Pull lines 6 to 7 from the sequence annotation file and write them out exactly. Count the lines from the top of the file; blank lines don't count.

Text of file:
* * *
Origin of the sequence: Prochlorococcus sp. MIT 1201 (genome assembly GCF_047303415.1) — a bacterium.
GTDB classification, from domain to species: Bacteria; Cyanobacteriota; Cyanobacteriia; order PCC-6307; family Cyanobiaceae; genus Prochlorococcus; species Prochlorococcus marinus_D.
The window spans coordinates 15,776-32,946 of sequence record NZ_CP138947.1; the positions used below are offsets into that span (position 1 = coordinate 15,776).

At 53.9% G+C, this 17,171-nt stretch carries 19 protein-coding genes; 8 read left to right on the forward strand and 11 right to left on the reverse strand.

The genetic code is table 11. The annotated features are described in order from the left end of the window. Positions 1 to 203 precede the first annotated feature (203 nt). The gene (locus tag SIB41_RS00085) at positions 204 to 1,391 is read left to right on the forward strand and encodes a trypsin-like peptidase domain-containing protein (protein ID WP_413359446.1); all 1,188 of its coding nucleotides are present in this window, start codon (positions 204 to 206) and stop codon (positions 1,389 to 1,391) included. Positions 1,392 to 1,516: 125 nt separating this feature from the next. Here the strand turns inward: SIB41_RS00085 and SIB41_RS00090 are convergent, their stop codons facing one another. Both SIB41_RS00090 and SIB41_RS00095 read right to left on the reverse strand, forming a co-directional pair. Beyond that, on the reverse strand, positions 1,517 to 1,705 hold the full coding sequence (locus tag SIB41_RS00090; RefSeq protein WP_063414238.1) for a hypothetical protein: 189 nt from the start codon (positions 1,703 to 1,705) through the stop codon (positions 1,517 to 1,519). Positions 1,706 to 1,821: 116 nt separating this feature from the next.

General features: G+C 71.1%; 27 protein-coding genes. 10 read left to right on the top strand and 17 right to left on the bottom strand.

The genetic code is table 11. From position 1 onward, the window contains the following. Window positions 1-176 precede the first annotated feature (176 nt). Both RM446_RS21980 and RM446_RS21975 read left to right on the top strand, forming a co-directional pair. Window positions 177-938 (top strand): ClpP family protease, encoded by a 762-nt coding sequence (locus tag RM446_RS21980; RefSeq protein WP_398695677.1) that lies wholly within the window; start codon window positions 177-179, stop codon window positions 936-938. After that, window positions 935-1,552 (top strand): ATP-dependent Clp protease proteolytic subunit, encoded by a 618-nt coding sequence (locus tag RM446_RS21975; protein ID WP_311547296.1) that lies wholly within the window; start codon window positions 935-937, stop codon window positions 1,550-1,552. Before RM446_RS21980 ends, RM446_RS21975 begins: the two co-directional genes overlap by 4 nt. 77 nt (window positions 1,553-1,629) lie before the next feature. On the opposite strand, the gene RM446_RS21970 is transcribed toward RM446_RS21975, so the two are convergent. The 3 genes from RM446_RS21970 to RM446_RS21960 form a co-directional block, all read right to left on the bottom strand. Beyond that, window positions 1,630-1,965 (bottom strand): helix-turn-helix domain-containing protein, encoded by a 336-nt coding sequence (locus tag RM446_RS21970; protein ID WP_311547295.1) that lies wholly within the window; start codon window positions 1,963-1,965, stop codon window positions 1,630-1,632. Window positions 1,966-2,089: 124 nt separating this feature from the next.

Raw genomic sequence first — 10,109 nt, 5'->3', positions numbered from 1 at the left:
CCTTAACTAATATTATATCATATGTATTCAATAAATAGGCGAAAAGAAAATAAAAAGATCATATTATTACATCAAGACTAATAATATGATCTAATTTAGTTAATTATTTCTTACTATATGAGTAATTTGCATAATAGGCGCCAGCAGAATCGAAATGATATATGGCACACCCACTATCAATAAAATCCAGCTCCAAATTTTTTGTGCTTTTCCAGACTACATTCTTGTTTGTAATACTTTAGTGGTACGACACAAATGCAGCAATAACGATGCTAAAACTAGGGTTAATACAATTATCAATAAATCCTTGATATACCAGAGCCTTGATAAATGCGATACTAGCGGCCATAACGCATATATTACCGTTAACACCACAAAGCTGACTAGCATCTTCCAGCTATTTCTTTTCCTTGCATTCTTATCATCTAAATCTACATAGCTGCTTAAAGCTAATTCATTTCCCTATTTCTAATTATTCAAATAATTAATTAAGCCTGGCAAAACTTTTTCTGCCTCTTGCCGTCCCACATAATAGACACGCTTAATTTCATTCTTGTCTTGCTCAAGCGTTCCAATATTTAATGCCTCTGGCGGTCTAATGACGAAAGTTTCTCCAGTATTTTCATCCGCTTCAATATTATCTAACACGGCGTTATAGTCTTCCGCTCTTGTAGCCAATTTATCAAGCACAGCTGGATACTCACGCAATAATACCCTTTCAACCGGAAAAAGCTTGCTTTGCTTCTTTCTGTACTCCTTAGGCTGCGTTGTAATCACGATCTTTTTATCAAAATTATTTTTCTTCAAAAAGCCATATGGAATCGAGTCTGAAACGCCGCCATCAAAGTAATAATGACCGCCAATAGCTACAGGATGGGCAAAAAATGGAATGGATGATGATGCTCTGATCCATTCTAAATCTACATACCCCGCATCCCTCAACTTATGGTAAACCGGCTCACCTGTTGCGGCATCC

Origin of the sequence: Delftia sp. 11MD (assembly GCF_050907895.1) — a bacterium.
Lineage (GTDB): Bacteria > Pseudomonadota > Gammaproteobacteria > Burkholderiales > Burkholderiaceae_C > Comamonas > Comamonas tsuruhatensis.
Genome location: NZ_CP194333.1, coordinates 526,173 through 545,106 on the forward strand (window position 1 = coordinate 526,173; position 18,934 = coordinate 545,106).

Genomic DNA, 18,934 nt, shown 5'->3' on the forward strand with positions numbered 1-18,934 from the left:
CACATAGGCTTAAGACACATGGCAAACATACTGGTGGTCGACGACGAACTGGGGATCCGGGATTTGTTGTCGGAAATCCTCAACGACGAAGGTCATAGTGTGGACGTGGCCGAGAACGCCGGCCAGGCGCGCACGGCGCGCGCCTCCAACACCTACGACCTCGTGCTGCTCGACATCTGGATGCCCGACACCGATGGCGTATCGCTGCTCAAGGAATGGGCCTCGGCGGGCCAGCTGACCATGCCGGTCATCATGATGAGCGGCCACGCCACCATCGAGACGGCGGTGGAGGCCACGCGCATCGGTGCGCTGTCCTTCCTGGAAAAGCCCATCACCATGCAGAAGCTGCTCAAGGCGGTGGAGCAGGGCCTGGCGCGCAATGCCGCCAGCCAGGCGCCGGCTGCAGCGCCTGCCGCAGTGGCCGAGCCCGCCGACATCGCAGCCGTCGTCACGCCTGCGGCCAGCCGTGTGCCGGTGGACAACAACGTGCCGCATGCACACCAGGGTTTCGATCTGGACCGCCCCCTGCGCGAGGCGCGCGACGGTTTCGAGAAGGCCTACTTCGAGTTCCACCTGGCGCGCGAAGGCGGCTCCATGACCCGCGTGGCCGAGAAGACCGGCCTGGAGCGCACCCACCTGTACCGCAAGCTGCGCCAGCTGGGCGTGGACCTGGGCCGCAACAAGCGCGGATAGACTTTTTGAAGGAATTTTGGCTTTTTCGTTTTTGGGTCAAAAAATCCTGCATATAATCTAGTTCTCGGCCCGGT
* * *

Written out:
General features: G+C 71.1%; 27 protein-coding genes. 10 read left to right on the top strand and 17 right to left on the bottom strand.

The genetic code is table 11. From position 1 onward, the window contains the following. Window positions 1-176 precede the first annotated feature (176 nt). Both RM446_RS21980 and RM446_RS21975 read left to right on the top strand, forming a co-directional pair. Window positions 177-938 (top strand): ClpP family protease, encoded by a 762-nt coding sequence (locus tag RM446_RS21980; RefSeq protein WP_398695677.1) that lies wholly within the window; start codon window positions 177-179, stop codon window positions 936-938. After that, window positions 935-1,552 (top strand): ATP-dependent Clp protease proteolytic subunit, encoded by a 618-nt coding sequence (locus tag RM446_RS21975; protein ID WP_311547296.1) that lies wholly within the window; start codon window positions 935-937, stop codon window positions 1,550-1,552. Before RM446_RS21980 ends, RM446_RS21975 begins: the two co-directional genes overlap by 4 nt. 77 nt (window positions 1,553-1,629) lie before the next feature. On the opposite strand, the gene RM446_RS21970 is transcribed toward RM446_RS21975, so the two are convergent. The 3 genes from RM446_RS21970 to RM446_RS21960 form a co-directional block, all read right to left on the bottom strand. Beyond that, window positions 1,630-1,965 (bottom strand): helix-turn-helix domain-containing protein, encoded by a 336-nt coding sequence (locus tag RM446_RS21970; protein ID WP_311547295.1) that lies wholly within the window; start codon window positions 1,963-1,965, stop codon window positions 1,630-1,632. Window positions 1,966-2,089: 124 nt separating this feature from the next.